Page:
It’s difficult to not think about the circumstances and the journey that went into the development of Big Smoke‘s debut album, Time Is Golden. For years, the quintet was a hidden gem limited to Melbourne and its surroundings. During this time, however, they became one of the most respected bands within the city and they finally got their break when Triple J Unearthed featured their beautiful song “Colours” in 2014.
Their sophomore EP, Lately, firmly put them on the Australian music map. The record was highlighted by the title track, which was one of our favorite songs of 2015 for its Dan Boeckner / Handsome Furs-esque qualities. But as is the case with all stories about a band about to reach new heights, tragedy hit Big Smoke.
Earlier that year, frontman and principal singer-songwriter Adrian Slattery was diagnosed with oesophageal cancer. Instead of succumbing to his illness, he and his bandmates persisted to finish their debut full-length. In addition, Slattery continued to write more music, perform with the band, and, as a result, inspire others right up to his passing in May of this year. He was the rock for so many artists, including Julia Jacklin, who dedicated her remarkable debut album to Slattery through an emotional Facebook post.
The same energy and combative spirit is heard on Time Is Golden. Slattery and Big Smoke could easily have written an album full of remorse, regret, and the oncoming final hour. These sentiments, however, aren’t part of their DNA, and they have instead given us the gift of optimism and hope. An album that celebrates life and all the obstacles it presents while paying tribute to the great genres of music – rock ‘n roll, southern rock, and alt-country.
Like life, the album acknowledges the journey and every event – big and small – that define us. The opener, “Something Good”, gives us hope that dreams can come true, including for a band like Big Smoke (there’s a not-so-subtle nod to the band). “Woman”, a Futurebirds-esque southern-rock number, reminds us about the power of love. The closer, “Honey I”, with its The War on Drugs-esque interpretation of the ’80s, is steeped in memory, as Slattery recalls all the minute traits that made us fall in love with someone.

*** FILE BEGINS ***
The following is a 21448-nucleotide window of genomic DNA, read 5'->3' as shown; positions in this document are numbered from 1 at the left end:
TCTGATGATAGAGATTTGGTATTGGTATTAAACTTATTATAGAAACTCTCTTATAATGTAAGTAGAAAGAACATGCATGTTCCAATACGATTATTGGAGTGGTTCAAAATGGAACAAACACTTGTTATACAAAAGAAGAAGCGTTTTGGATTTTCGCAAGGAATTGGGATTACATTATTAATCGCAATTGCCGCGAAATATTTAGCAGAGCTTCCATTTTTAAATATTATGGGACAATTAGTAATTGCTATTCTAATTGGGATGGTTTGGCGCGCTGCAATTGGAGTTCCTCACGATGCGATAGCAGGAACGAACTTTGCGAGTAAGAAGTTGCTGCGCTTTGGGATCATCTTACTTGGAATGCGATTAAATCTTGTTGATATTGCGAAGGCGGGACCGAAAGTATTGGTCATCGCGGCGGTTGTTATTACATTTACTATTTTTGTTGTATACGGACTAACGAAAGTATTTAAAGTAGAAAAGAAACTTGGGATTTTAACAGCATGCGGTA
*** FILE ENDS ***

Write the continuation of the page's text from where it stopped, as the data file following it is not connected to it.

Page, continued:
There are also songs that just steal your imagination and even your breath. “Wrong” is fantastic interpretation of an ’80s pop-rock anthem. The crystalline guitars, the soft synths, and Slattery’s warm vocals smother you with a lush and shimmering soundscape, providing the perfect palette for this song about reconciliation. With “When You Dance”, Slattery serenades us with a tale about wanting to have one last dance. The song echoes the innovation of My Morning Jacket, as the band infuses classic rock (the melody to Springsteen’s “Hungry Heart” can be heard) with a touch of jazz as demonstrated with the superb saxophone ending.
A touch of Leonard Cohen in the storytelling can be heard on “Lean On The Fire”. Through a dark, gripping, spaghetti-Western prism, the song follows the final days of Leon Jones. The guitar work is fierce and mesmerizing. “Lay Thy Hand” is the one song where Slattery confronts and accepts his inevitable final days. The instrumentation is kept to a minimum while Slattery’s voice carries this intimate and delicate number. There is no grieving, no regrets, just the waiting of time and the acknowledgment that one has done all he can.
The two songs that define the album, though, are the companion pieces, “Best Of You” and “Time Is Golden”. The former is a love song to everyone. A message to see the beauty in everything around us and to never give up.
I won’t give up, I won’t sleep until I dead
We’re peeling back the blue skies!
That have nothing on your blue eyes.
I want nothing but the best of you!
The best of you, nothing but the best of you!
The latter, meanwhile, is essentially part two of “Best Of You”. Mostly an instrumental, the remaining members of Big Smoke extend the original song, offering a stunning, slow-building track. They end it by singing the chorus. This is their goodbye and tribute to their late frontman. It is a fitting tribute because in Slattery’s short life he brought out the best in everyone. Ask Luke Brennan, Alex O’Gorman, Tim Baker, and Joe Cope. Ask Julia Jacklin. And for everyone who listens to Time Is Golden, he and Big Smoke will leave a permanent mark with one of 2016’s most incredible achievements.
Share This Article On...
Follow The Revue On...